In April, this year, just two months before ICC Women’s cricket World Cup, the board replaced Purnima Rau, the coach of the tea with former Baroda batsman Tushar Arothe. Rau in her response told ESPNcricinfo, ““I wasn’t given any explanation or reason by the board. In fact they didn’t even have the courtesy to inform me. In terms of results, we were successful. To be axed this way is disappointing and insulting.” The team was reported to be in the winning form when Rau was removed.

Dabbas, who received the Dronacharya award in 2012, the highest award for Indian coaches, points out this blatant sexism. She says, “They (sports authorities) do not take a second to remove women coaches without an explanation. Administration, organisation, Federation and coaching centers, all of them are male dominated. There is negligible presence of women. Are women not equal? Are they not getting medals for the country?”

Disha Malhotra, the first Indian women’s football coach to be recognised by the Football Association and has been classified as a UEFA C Licensed coach points out another discrepancy. She says, “I am coaching a men’s team in Ashoka University. Yet, both in India and abroad, it is still rare to find a woman coaching men’s team though the vice versa is pretty common.”

While in the West, the number of women coaches coaching men’s team has seen a steady growth since the appointment of Nancy Lieberman and Becky Hammon in the National Basketball Association in 2015, many point out that the prospect of being coached by a woman may even be considered embarrassing for a male athlete in India.

Disha, who represented India’s U-19 football national team, before playing in league level football in USA and Italy, and then getting a degree in Bachelor’s of Arts in Sport Management from the University of Michigan, runs a football coaching center for boys and girls called ‘Foot and Ball’ in New Delhi. She points out that the deeply entrenched patriarchal hierarchies in India also play a role in how young boys and girls respond to coaching. She says, “Girls are more disciplined. Though strength wise there is difference and boys are more energetic but girls pay more attention. They listen more carefully even though one should not generalise.”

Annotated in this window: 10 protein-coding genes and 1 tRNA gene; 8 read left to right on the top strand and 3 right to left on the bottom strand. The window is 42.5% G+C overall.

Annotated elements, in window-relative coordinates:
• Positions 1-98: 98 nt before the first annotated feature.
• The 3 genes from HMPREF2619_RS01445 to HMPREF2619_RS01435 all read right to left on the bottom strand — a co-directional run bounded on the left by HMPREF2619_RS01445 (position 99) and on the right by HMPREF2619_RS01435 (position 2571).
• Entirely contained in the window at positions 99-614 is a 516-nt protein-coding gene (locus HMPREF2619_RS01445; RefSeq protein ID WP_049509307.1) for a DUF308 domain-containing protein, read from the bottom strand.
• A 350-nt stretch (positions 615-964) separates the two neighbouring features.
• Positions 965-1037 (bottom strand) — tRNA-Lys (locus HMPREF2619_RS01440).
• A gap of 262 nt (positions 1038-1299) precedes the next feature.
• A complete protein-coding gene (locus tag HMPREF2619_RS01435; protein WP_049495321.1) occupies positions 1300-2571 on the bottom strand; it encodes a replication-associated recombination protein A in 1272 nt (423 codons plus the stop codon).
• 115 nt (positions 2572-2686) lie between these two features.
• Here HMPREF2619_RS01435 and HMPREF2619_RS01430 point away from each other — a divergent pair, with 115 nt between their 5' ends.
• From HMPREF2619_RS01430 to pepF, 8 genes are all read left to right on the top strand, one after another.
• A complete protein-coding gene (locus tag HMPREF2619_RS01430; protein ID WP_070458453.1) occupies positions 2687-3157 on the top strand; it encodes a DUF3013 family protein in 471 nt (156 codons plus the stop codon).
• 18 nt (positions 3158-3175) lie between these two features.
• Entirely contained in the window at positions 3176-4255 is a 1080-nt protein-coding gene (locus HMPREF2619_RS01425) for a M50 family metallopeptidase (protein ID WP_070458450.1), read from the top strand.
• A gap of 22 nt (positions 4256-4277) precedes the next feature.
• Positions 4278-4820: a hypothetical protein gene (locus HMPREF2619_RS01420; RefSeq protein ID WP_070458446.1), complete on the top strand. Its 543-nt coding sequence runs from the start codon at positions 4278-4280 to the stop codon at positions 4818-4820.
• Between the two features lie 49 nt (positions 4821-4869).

Disha also point out another difference. She says, “There is a significant gender pay gap in football. Among players there is a larger difference, comparatively lower among coaches.” This is a reminder why, in 2015, Dipika Pallikal, India’s top ranked squash player, refused to play in the squash nationals for four consecutive times time due to the gender wage gap. She was reported to have said, “While men in the squash championships pocket Rs 1,20,000, women only receive Rs 50,000, less than half of their male counterparts’ pay.”

It is hard to say when India will be able to say goodbye to the old boys’ club that has been filling the slots for every possible sports body, academy, and federation and even in recent Bollywood sports film like Chak De and Dangal. The good news is that there are many women coaches excelling as sportspersons and it is increasingly hard to overlook them. Like Nikki says that both, male golf coaches and female golf coaches are similar. “All want that their students excel.” If the coaches do not discriminate, why do we?

#GenderAnd — Rethinking how we cover gender in mainstream media. Click here to read about our new series. You can also help us find more such stories using #GenderAnd in your conversations.